slush pile -- the huge vat of unsolicited manuscripts that editors receive.
show the various books I brought
Books are sold on consignment. Bookseller can return unsold books to publisher for full credit. Those &#x201C;bargain bins&#x201D;? Authors get next to nothing when those sell. Books can be &#x201C;stripped&#x201D; (covers removed) and then destroyed instead of being returned to publisher. tons (literally) of books get pulped.
HUGE amounts of books get returned because they are not sold. Book publisher is on the hook for these. As a result, leery of taking on new authors because of the very high likelihood that the book won&#x2019;t sell and they&#x2019;ll lose a pile of money.
Understand that bookstores have very little risk in the traditional model.
getting into 1000s of bookstores across the country is quite a difficult problem. But now, things are changing. * direct sales * Amazon distribution * print on demand * and especially, e-books
more difficult than ever to get published. lulu and others make self-publishing possible.
Several authors have self-published and then gotten nice hefty book contracts from a major publisher once the book gets some traction in the marketplace.
The publishers are in a kerfluffle, but we as authors have options.
probably not going to be any different if you self-publish vs. publish.
publishers: provide an editor or ten self-publishing: you need to handle editing.
publisher does this for you. Self-publishing...you have to do it yourself or get help. some technical hurdles here. Consider a book designer, especially for the cover. We DO judge books by their covers.
One idea is to give away the e-book and charge for the printed book. Or, cheap e-books maybe a novella and then charge for the full novel?
The sky is the limit.
Include the e-book with print purchase?
Yes, they did rip some books off the Kindle after people bought them. Ironically, this included George Orwell&#x2019;s 1984.
You have to do this whether you have a publisher or not.
BUT...you have to write the book without an advance.
Of course, you probably have to write the book before a mass-market publisher will look at it, too.
piracy is easy. So make your books easy to buy and don&#x2019;t wrap them in DRM -- that just makes them harder to buy.
The only justification for DRM is when distribution of the content MUST be tracked, and the downsides of release exceed the upside. That is, classified government information.
iPad or not?
self-publishing has a lot of dreck. So, think about how to get your stuff out there and make people want it.
reputation authority sample chapters?
sorry, but paper is not compelling to the next generation, and distribution is a non-issue. Plus, there are possibilities with e-book that we don&#x2019;t have with paper.
just yesterday, a video from Penguin with interactive children&#x2019;s books. Games built in.
Use of iPad as a star chart to figure out what constellations you&#x2019;re looking at.
Kindle has dictionary built in.
which of these evokes strong brand recognition? Who publishes John Grisham? J.K. Rowling?
who is the brand here? the AUTHOR who publishes these authors? Do you know? second-strongest brand? NY Times! The publisher has abdicated; not even on the front cover. recommendation from the NY Times matters; but apparently, the publisher doesn&#x2019;t.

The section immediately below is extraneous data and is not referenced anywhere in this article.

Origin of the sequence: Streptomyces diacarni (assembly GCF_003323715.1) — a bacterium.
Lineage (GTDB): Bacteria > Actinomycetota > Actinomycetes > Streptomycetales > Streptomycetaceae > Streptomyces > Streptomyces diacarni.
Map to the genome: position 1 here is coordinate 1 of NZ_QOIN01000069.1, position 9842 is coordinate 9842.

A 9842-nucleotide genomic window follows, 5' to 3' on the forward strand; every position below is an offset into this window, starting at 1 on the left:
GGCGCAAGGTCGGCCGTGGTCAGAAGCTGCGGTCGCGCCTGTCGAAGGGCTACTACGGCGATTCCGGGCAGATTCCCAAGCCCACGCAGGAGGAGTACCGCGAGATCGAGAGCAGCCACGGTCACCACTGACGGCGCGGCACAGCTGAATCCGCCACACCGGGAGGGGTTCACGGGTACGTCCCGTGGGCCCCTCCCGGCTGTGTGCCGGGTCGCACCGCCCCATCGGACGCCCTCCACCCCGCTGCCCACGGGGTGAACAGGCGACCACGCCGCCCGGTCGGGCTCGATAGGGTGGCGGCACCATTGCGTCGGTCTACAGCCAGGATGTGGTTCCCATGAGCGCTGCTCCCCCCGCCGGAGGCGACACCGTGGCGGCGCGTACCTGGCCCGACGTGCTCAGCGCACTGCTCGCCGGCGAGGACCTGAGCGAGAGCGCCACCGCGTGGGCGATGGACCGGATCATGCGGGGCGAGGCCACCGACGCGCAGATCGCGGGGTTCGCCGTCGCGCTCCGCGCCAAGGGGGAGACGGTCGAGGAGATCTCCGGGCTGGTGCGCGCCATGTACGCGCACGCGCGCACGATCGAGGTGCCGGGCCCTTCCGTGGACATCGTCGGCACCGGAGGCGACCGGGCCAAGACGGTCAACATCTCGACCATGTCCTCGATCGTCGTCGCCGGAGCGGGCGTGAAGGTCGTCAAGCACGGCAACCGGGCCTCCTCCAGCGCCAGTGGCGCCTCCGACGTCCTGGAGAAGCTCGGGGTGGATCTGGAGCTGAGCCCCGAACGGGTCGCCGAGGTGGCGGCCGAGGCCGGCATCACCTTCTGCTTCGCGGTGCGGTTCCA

this is better. Also, not mass-market paperbacks.
Understanding Your Options in Book Publishing
Understanding your options
in book publishing
The traditional model
• Write a book.
• Try (in vain) to get it
• Literary agents
• Slush piles
• Query letters
• Rejection letters
• Author provides
• Publisher provides:
• Write a book.
• Pay someone to
• Get your friends
and family to buy it.
The traditional publisher’s
• Acquire certain hits.
• Make a pile of
money on the hits.
• Subside the losers.
• For a $30 hardcover
wholesales at $15.
• Author gets
Cover image from amazon.com
Remainders are the industry’s
Distribution. The reason you
need(ed) a publisher.
The situation today…
• Self-publishing is
• e-books are a big
• Nothing is certain.
It’s a good time to be an
• We have choices.
• Traditional publishing
• Go it alone with self-publishing.
• Or a hybrid model.
• e-books or print
• Lulu and CreateSpace—if you think you can
sell your book and just need someone to print
and ship it.
• Blurb—for coﬀee table books, especially one-
• Lightning Source and BookSurge—for small
publishers who want distribution support.
Book publishing—the process
• Write (and write
and revise and write
• Do it yourself.
• Hire a ghostwriter.
• Editorial quality at
publishers is much
lower than it used
• If you self-publish,
hire a freelancer?
• Print and print on
• e-books: Kindle and
• Distribution is (or
was) the core value
• Today, you can get
• e-book distribution
does not require
physical media or
• Used by Amazon
Kindle reader only
• Download software
from Amazon to
produce from PDF
or other source ﬁles
• Proprietary format
• Based on HTML
• Can include digital
• Supported by
• Can convert ePub to
• Will be the format used
by the Apple tablet
• Who is interested in your book?
• Mass market?
• Specialized audience?
• Find out how to reach your audience.
• You take on all aspects of publishing process.
• Royalty rates are much higher than with a
traditional publishing contract.
• Risk is minimal because you can print on
demand instead of creating huge inventory.
Digital rights management
• Protecting e-books from piracy, at least in
• Book publishers are terriﬁed of the music
• DRM is annoying and generally ineﬀective
Today’s hot issues
• Which e-book platform?
• Quality issues
• Publishing industry is built on the idea of the
publisher as the middleman. The Internet
aﬀects industries with middlemen
• Travel agencies
• Real estate
• Car sales
• e-books will dominate.
• e-books will include
new features that go
beyond what paper
• Barrier to entry to
publishing will be
• Only publishers with a
strong brand will